25. C. J. Pritzlaff, L. Wideman, J. Y. Weltman et al., “Impact of acute exercise intensity on pulsatile growth hormone release in men,” Journal of Applied Physiology, vol. 87, no. 2, pp. 498–504, 1999. View at: Google Scholar
  26. J. Sutton and L. Lazarus, “Growth hormone in exercise: comparison of physiological and pharmacological stimuli,” Journal of Applied Physiology, vol. 41, no. 4, pp. 523–527, 1976. View at: Google Scholar
  27. J. R. Hoffman, J. Im, K. W. Rundell et al., “Effect of muscle oxygenation during resistance exercise on anabolic hormone response,” Medicine and Science in Sports and Exercise, vol. 35, no. 11, pp. 1929–1934, 2003. View at: Publisher Site | Google Scholar
  28. L. Bucci, J. F. Hickson Jr., J. M. Pivarnik, I. Wolinsky, J. C. McMahon, and S. D. Turner, “Ornithine ingestion and growth hormone release in bodybuilders,” Nutrition Research, vol. 10, no. 3, pp. 239–245, 1990. View at: Publisher Site | Google Scholar
  29. S. R. Collier, D. P. Casey, and J. A. Kanaley, “Growth hormone responses to varying doses of oral arginine,” Growth Hormone and IGF Research, vol. 15, no. 2, pp. 136–139, 2005. View at: Publisher Site | Google Scholar
  30. A. Isidori, A. Lo Monaco, and M. Cappa, “A study of growth hormone release in man after oral administration of amino acids,” Current Medical Research and Opinion, vol. 7, no. 7, pp. 475–481, 1981. View at: Publisher Site | Google Scholar
  31. R. R. Suminski, R. J. Robertson, F. L. Goss et al., “Acute effect of amino acid ingestion and resistance exercise on plasma growth hormone concentration in young men,” International Journal of Sport Nutrition, vol. 7, no. 1, pp. 48–60, 1997. View at: Google Scholar
  32. P. Bratusch-Marrain and W. Waldhausl, “The influence of amino acids and somatostatin on prolactin and growth hormone release in man,” Acta Endocrinologica, vol. 90, no. 3, pp. 403–408, 1979. View at: Google Scholar
  33. A. C. Fry, W. J. Kraemer, M. H. Stone et al., “Endocrine and performance responses to high volume training and amino acid supplementation in elite junior weightlifters,” International Journal of Sport Nutrition, vol. 3, no. 3, pp. 306–322, 1993. View at: Google Scholar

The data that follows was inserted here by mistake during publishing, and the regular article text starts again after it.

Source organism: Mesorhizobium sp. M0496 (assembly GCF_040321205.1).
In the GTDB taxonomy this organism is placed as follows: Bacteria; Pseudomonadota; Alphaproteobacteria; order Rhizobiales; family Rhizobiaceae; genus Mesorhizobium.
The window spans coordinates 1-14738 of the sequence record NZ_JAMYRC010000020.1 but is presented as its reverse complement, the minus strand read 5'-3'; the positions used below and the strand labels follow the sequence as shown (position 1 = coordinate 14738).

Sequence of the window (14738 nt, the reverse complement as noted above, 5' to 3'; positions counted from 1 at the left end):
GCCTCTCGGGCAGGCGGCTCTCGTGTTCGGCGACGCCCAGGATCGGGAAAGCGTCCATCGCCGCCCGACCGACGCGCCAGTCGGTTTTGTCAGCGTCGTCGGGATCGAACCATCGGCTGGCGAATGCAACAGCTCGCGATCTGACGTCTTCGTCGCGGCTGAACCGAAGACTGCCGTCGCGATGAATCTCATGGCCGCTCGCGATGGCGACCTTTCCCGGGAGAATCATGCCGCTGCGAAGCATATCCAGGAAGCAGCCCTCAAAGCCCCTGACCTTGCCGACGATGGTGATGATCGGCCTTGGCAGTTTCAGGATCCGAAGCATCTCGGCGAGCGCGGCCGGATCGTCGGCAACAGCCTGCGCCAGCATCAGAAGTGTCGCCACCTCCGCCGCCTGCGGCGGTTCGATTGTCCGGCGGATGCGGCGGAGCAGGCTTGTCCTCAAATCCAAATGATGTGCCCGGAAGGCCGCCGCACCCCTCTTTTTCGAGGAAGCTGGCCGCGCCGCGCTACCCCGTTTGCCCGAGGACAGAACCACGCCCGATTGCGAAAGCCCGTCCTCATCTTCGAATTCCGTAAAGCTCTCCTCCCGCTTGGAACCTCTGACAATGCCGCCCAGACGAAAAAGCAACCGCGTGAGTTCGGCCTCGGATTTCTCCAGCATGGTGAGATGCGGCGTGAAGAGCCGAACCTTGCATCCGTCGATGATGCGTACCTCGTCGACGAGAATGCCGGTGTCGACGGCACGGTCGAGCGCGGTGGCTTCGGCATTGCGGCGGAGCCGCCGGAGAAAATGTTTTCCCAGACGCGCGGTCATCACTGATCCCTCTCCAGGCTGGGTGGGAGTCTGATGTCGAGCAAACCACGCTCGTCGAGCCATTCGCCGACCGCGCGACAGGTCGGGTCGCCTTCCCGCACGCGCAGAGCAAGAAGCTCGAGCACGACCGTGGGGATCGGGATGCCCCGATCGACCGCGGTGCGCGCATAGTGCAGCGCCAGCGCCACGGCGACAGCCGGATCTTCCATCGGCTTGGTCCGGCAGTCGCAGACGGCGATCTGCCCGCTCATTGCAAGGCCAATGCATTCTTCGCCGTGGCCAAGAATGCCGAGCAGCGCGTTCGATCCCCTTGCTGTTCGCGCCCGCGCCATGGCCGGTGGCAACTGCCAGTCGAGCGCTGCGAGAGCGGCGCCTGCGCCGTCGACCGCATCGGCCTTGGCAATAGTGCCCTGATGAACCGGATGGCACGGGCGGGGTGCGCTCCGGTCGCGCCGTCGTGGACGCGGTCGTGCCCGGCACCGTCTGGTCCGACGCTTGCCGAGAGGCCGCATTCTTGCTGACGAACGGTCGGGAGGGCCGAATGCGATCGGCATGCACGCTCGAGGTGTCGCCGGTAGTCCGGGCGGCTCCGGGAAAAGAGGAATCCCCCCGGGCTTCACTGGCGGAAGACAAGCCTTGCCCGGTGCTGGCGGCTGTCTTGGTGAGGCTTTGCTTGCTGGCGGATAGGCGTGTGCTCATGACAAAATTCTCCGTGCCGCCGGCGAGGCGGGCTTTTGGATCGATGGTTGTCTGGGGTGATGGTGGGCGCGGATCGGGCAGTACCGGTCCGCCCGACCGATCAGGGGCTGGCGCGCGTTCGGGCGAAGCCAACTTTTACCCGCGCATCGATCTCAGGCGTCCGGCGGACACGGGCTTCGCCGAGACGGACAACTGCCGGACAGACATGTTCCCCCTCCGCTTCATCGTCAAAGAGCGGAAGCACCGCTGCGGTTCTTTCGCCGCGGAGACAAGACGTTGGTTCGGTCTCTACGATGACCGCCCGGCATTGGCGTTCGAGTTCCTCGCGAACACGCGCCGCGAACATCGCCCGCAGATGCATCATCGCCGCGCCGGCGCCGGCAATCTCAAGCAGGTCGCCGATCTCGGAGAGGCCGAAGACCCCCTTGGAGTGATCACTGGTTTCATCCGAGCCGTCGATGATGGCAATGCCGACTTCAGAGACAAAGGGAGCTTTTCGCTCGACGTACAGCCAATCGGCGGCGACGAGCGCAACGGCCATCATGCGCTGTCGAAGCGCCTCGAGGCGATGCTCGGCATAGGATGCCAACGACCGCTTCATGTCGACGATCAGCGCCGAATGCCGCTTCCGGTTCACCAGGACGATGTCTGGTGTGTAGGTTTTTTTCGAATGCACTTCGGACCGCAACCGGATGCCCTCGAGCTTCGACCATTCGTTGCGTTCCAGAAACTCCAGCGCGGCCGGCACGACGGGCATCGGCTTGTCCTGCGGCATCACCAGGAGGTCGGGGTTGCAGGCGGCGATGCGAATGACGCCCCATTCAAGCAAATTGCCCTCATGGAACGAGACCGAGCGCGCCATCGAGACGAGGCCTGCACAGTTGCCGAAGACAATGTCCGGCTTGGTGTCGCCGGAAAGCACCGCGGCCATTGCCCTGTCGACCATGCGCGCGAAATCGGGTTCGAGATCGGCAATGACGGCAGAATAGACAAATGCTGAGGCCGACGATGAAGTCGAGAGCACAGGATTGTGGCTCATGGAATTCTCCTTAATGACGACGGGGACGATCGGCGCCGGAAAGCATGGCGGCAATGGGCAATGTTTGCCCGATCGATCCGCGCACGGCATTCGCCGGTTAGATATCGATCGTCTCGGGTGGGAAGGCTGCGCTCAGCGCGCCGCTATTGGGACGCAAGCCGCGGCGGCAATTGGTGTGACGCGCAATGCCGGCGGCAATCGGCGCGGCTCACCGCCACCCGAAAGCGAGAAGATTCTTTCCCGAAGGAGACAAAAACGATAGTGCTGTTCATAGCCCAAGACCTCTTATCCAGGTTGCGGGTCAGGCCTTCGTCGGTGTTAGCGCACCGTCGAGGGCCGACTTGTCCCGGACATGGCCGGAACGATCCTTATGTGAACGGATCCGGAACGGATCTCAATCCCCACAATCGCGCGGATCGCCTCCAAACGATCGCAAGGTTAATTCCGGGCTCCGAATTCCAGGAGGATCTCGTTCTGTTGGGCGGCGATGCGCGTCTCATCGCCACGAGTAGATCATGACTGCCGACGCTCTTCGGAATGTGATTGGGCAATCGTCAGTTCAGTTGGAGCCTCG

34. G. M. Fogelholm, H. K. Näveri, K. T. Kiilavuori, and M. H. Härkönen, “Low-dose amino acid supplementation: no effects on serum human growth hormone and insulin in male weightlifters,” International Journal of Sport Nutrition, vol. 3, no. 3, pp. 290–297, 1993. View at: Google Scholar
  35. A. Vijayakumar, R. Novosyadlyy, Y. Wu, S. Yakar, and D. LeRoith, “Biological effects of growth hormone on carbohydrate and lipid metabolism,” Growth Hormone & IGF Research, vol. 20, no. 1, pp. 1–7, 2010. View at: Publisher Site | Google Scholar
  36. R. P. Lowery, J. M. Joy, J. A. Rathmacher et al., “Interaction of beta-hydroxy-beta-methylbutyrate free acid (HMB-FA) and adenosine triphosphate (ATP) on muscle mass, strength, and power in resistance trained individuals,” Journal of Strength & Conditioning Research, 2014. View at: Publisher Site | Google Scholar
  37. S. Shreeram, P. W. Johns, S. Subramaniam et al., “The relative bioavailability of the calcium salt of beta-hydroxy-beta-methylbutyrate is greater than that of the free fatty acid form in rats,” Journal of Nutrition, vol. 144, no. 10, pp. 1549–1555, 2014. View at: Publisher Site | Google Scholar

Copyright © 2015 Jeremy R. Townsend et al. This is an open access article distributed under the Creative Commons Attribution License, which permits unrestricted use, distribution, and reproduction in any medium, provided the original work is properly cited.

More related articles

 PDF Download Citation Citation
 Download other formatsMore
 Order printed copiesOrder

Related articles